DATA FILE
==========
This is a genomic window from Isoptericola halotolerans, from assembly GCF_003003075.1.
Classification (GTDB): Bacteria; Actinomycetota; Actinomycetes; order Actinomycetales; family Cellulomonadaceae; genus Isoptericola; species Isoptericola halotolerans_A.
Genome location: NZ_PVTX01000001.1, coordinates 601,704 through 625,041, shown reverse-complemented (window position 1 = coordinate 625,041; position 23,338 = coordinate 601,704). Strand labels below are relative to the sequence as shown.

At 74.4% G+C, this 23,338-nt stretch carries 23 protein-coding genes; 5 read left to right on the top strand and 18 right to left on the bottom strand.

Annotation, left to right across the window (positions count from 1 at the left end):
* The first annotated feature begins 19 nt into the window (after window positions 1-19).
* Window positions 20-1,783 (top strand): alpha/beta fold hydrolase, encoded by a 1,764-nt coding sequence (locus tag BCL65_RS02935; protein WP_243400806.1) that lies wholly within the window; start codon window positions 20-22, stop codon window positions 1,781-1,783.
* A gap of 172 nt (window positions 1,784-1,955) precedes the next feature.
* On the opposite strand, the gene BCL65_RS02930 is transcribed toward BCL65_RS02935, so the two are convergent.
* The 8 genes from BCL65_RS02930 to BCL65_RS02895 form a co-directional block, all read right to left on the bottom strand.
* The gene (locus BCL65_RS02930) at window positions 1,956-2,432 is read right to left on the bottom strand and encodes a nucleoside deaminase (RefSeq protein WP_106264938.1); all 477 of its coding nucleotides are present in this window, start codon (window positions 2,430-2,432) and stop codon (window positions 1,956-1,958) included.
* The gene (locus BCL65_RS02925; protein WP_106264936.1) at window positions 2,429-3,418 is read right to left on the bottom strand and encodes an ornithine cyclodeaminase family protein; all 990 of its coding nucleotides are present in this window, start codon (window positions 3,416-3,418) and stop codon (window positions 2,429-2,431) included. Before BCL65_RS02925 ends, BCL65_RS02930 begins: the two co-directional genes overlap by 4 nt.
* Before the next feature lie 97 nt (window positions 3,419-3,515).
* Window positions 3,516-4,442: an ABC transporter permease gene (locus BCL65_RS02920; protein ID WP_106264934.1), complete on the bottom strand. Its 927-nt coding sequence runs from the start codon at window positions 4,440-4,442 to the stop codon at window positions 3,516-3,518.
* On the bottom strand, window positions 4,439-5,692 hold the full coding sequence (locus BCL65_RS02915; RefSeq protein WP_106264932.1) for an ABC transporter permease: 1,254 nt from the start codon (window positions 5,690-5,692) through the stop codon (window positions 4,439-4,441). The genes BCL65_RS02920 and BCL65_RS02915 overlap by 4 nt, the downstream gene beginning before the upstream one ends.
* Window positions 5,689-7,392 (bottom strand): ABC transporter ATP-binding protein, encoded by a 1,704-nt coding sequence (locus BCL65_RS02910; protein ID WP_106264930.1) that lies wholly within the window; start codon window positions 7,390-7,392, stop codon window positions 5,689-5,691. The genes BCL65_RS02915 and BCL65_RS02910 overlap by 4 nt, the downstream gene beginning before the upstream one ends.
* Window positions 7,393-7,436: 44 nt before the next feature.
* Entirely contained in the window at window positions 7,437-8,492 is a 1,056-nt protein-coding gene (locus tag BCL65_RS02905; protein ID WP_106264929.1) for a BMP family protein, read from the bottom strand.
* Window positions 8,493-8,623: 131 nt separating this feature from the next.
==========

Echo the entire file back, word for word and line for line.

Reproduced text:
This is a genomic window from Isoptericola halotolerans, from assembly GCF_003003075.1.
Classification (GTDB): Bacteria; Actinomycetota; Actinomycetes; order Actinomycetales; family Cellulomonadaceae; genus Isoptericola; species Isoptericola halotolerans_A.
Genome location: NZ_PVTX01000001.1, coordinates 601,704 through 625,041, shown reverse-complemented (window position 1 = coordinate 625,041; position 23,338 = coordinate 601,704). Strand labels below are relative to the sequence as shown.

At 74.4% G+C, this 23,338-nt stretch carries 23 protein-coding genes; 5 read left to right on the top strand and 18 right to left on the bottom strand.

Annotation, left to right across the window (positions count from 1 at the left end):
* The first annotated feature begins 19 nt into the window (after window positions 1-19).
* Window positions 20-1,783 (top strand): alpha/beta fold hydrolase, encoded by a 1,764-nt coding sequence (locus tag BCL65_RS02935; protein WP_243400806.1) that lies wholly within the window; start codon window positions 20-22, stop codon window positions 1,781-1,783.
* A gap of 172 nt (window positions 1,784-1,955) precedes the next feature.
* On the opposite strand, the gene BCL65_RS02930 is transcribed toward BCL65_RS02935, so the two are convergent.
* The 8 genes from BCL65_RS02930 to BCL65_RS02895 form a co-directional block, all read right to left on the bottom strand.
* The gene (locus BCL65_RS02930) at window positions 1,956-2,432 is read right to left on the bottom strand and encodes a nucleoside deaminase (RefSeq protein WP_106264938.1); all 477 of its coding nucleotides are present in this window, start codon (window positions 2,430-2,432) and stop codon (window positions 1,956-1,958) included.
* The gene (locus BCL65_RS02925; protein WP_106264936.1) at window positions 2,429-3,418 is read right to left on the bottom strand and encodes an ornithine cyclodeaminase family protein; all 990 of its coding nucleotides are present in this window, start codon (window positions 3,416-3,418) and stop codon (window positions 2,429-2,431) included. Before BCL65_RS02925 ends, BCL65_RS02930 begins: the two co-directional genes overlap by 4 nt.
* Before the next feature lie 97 nt (window positions 3,419-3,515).
* Window positions 3,516-4,442: an ABC transporter permease gene (locus BCL65_RS02920; protein ID WP_106264934.1), complete on the bottom strand. Its 927-nt coding sequence runs from the start codon at window positions 4,440-4,442 to the stop codon at window positions 3,516-3,518.
* On the bottom strand, window positions 4,439-5,692 hold the full coding sequence (locus BCL65_RS02915; RefSeq protein WP_106264932.1) for an ABC transporter permease: 1,254 nt from the start codon (window positions 5,690-5,692) through the stop codon (window positions 4,439-4,441). The genes BCL65_RS02920 and BCL65_RS02915 overlap by 4 nt, the downstream gene beginning before the upstream one ends.
* Window positions 5,689-7,392 (bottom strand): ABC transporter ATP-binding protein, encoded by a 1,704-nt coding sequence (locus BCL65_RS02910; protein ID WP_106264930.1) that lies wholly within the window; start codon window positions 7,390-7,392, stop codon window positions 5,689-5,691. The genes BCL65_RS02915 and BCL65_RS02910 overlap by 4 nt, the downstream gene beginning before the upstream one ends.
* Window positions 7,393-7,436: 44 nt before the next feature.
* Entirely contained in the window at window positions 7,437-8,492 is a 1,056-nt protein-coding gene (locus tag BCL65_RS02905; protein ID WP_106264929.1) for a BMP family protein, read from the bottom strand.
* Window positions 8,493-8,623: 131 nt separating this feature from the next.